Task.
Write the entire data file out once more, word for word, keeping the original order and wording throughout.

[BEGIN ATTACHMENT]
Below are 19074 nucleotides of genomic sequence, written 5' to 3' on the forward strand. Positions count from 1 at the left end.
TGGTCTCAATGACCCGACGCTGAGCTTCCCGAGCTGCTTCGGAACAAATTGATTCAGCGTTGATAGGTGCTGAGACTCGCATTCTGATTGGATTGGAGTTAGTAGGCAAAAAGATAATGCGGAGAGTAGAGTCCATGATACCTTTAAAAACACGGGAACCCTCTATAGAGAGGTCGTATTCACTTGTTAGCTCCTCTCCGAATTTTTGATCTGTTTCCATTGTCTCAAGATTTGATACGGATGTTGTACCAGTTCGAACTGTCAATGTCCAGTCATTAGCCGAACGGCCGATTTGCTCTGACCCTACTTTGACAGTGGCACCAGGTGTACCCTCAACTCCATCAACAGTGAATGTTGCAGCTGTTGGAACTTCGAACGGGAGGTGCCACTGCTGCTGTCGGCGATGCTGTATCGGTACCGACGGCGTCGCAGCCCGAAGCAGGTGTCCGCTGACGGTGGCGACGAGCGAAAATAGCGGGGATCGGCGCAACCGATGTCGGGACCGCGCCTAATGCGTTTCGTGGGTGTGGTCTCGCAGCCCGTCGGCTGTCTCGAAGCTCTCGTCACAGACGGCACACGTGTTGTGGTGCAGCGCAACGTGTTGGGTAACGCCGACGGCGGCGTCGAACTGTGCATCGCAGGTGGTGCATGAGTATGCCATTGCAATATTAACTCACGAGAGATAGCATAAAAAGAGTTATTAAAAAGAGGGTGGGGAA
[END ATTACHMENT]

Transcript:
Below are 19074 nucleotides of genomic sequence, written 5' to 3' on the forward strand. Positions count from 1 at the left end.
TGGTCTCAATGACCCGACGCTGAGCTTCCCGAGCTGCTTCGGAACAAATTGATTCAGCGTTGATAGGTGCTGAGACTCGCATTCTGATTGGATTGGAGTTAGTAGGCAAAAAGATAATGCGGAGAGTAGAGTCCATGATACCTTTAAAAACACGGGAACCCTCTATAGAGAGGTCGTATTCACTTGTTAGCTCCTCTCCGAATTTTTGATCTGTTTCCATTGTCTCAAGATTTGATACGGATGTTGTACCAGTTCGAACTGTCAATGTCCAGTCATTAGCCGAACGGCCGATTTGCTCTGACCCTACTTTGACAGTGGCACCAGGTGTACCCTCAACTCCATCAACAGTGAATGTTGCAGCTGTTGGAACTTCGAACGGGAGGTGCCACTGCTGCTGTCGGCGATGCTGTATCGGTACCGACGGCGTCGCAGCCCGAAGCAGGTGTCCGCTGACGGTGGCGACGAGCGAAAATAGCGGGGATCGGCGCAACCGATGTCGGGACCGCGCCTAATGCGTTTCGTGGGTGTGGTCTCGCAGCCCGTCGGCTGTCTCGAAGCTCTCGTCACAGACGGCACACGTGTTGTGGTGCAGCGCAACGTGTTGGGTAACGCCGACGGCGGCGTCGAACTGTGCATCGCAGGTGGTGCATGAGTATGCCATTGCAATATTAACTCACGAGAGATAGCATAAAAAGAGTTATTAAAAAGAGGGTGGGGAA